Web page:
We would be delighted if a wave of a magic wand would mean every required textbook were open-licensed, flexible for instructors, and affordable for students. Unfortunately, it will take time before this happens. In the meantime there are some options to improve textbook affordability immediately even for classes with expensive required textbooks.
San Francisco City College student association decided that the students needed assistance with textbook costs far more than they needed additional recreation equipment or social events. So the association purchased a number of expensive textbooks and offered them for semester-long loans.
Foothill College Bookstore manager Romy Paule took a risk, invested in textbooks, and rented them to students. After a few terms, the investment was recouped.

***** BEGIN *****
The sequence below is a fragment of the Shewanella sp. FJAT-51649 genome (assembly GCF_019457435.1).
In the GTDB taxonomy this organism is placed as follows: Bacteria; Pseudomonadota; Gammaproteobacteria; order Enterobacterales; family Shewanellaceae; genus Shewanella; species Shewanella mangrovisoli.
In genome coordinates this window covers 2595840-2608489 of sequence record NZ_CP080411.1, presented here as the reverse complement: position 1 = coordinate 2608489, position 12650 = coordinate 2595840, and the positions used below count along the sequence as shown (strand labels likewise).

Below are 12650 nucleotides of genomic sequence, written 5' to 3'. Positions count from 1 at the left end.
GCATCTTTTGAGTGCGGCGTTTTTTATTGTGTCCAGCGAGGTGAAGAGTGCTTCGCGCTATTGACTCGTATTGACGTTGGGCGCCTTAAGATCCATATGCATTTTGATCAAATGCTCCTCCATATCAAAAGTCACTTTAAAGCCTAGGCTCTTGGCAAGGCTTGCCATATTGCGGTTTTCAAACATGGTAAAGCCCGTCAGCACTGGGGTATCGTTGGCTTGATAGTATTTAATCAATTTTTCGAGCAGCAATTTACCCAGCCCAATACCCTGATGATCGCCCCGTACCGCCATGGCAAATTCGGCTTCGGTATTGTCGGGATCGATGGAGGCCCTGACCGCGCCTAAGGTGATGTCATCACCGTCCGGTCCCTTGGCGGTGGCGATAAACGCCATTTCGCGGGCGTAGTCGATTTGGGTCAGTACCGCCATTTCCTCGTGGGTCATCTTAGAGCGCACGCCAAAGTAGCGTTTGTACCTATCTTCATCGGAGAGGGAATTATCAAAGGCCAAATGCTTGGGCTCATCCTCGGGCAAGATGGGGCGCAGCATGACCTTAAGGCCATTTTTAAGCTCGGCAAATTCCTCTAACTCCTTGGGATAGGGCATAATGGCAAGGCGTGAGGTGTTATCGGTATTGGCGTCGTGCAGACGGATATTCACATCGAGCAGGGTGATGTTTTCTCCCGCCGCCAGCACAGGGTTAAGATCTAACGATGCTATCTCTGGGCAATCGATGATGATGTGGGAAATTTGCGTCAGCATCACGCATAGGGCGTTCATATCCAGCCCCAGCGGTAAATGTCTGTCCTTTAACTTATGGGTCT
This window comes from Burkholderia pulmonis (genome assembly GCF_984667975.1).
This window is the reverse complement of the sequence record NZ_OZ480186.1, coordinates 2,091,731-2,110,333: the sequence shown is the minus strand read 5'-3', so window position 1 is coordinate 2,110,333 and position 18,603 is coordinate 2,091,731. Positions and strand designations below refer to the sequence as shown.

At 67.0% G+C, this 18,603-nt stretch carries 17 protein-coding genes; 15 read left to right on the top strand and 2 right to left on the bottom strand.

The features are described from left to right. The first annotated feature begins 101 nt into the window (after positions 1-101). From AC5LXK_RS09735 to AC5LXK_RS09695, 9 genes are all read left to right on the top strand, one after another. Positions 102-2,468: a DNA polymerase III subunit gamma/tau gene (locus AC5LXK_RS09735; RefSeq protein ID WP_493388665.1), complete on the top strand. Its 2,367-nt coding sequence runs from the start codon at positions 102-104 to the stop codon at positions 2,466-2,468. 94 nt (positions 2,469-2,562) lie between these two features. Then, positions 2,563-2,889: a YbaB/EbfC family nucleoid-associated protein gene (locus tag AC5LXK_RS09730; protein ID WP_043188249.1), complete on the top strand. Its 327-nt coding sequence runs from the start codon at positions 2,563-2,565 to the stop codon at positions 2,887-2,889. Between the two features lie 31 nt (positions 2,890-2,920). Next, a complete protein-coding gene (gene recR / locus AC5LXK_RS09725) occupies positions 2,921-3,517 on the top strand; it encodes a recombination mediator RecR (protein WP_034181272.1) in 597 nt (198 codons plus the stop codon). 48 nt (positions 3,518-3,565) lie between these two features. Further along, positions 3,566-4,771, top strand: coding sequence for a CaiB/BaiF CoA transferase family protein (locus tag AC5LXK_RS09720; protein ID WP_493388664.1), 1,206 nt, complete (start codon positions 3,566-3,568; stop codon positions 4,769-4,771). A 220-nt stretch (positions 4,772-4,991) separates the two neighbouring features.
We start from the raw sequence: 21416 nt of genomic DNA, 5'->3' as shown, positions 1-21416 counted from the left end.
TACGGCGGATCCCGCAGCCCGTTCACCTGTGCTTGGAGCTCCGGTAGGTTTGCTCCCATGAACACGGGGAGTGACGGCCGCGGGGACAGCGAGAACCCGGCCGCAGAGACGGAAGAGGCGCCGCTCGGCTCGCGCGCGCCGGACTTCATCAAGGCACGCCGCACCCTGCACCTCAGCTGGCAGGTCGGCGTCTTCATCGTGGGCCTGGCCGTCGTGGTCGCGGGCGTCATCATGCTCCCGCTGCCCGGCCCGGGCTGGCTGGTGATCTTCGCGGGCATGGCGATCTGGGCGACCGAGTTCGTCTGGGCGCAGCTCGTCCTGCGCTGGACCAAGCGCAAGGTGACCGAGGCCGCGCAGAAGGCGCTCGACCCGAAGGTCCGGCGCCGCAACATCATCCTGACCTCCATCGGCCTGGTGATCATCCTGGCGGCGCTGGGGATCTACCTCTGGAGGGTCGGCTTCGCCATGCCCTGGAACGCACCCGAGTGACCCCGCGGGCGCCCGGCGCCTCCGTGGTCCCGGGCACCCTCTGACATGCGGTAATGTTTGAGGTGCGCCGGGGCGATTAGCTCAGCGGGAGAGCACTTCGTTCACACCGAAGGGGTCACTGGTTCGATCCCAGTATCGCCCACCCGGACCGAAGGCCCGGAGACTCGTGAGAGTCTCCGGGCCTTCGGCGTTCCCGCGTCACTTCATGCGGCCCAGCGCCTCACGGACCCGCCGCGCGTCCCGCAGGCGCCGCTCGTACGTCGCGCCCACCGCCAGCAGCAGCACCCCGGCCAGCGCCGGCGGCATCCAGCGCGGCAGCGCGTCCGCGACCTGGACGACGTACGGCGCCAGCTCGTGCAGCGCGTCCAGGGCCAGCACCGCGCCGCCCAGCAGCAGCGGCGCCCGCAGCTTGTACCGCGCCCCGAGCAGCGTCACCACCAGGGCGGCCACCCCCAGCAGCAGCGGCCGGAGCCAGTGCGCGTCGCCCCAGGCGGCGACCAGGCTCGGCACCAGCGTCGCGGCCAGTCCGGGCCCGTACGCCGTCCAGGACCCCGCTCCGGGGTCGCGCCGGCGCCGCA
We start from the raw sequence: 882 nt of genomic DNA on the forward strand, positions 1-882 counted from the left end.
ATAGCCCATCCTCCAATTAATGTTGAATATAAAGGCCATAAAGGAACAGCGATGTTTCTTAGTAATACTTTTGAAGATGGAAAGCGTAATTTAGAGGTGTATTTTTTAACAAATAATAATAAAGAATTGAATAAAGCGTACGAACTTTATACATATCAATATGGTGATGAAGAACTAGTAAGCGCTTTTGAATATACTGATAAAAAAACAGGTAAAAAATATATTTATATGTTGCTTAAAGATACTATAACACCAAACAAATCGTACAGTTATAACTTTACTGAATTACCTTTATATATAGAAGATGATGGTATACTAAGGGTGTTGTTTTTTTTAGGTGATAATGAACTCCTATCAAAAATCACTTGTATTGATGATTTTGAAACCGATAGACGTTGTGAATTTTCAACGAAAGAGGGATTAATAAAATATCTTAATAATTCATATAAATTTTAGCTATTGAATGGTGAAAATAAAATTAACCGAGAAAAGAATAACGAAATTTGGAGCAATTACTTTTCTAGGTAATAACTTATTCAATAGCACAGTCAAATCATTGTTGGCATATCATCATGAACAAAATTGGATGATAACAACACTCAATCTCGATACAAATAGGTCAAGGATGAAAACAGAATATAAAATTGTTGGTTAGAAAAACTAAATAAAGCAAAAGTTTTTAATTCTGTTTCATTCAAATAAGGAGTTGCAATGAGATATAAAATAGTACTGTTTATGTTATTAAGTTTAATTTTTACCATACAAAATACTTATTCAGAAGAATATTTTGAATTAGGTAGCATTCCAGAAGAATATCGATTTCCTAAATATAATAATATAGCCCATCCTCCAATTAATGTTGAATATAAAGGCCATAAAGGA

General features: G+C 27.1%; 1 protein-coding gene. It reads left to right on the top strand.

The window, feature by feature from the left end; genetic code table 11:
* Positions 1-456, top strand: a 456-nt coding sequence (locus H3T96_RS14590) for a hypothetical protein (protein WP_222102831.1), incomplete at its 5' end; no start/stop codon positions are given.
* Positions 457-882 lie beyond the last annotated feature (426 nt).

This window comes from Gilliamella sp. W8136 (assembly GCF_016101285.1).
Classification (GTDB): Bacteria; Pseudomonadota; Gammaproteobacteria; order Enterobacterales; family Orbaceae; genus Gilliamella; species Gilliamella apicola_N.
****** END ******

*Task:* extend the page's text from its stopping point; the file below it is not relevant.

Instructors can suggest that students visit the SlugBooks site where students can compare textbooks from several sources. Searching can be done by state/school/class or by textbook title or ISBN number. The site includes some open textbooks.
Revamping assignments to refer to topics rather than specific pages and problem numbers will allow students to use older versions of the textbook at substantial savings.
Suggesting that students form small study groups and purchase one textbook to share can mean not only cost savings but peer pressure to improve time management and study skills.
Administrators and instructors can contact the college foundation to see if corporate or foundation grants can be used to purchase more reserve copies of textbooks for the college library.
Comment below if you have additional suggestions for quickly improving textbook affordability.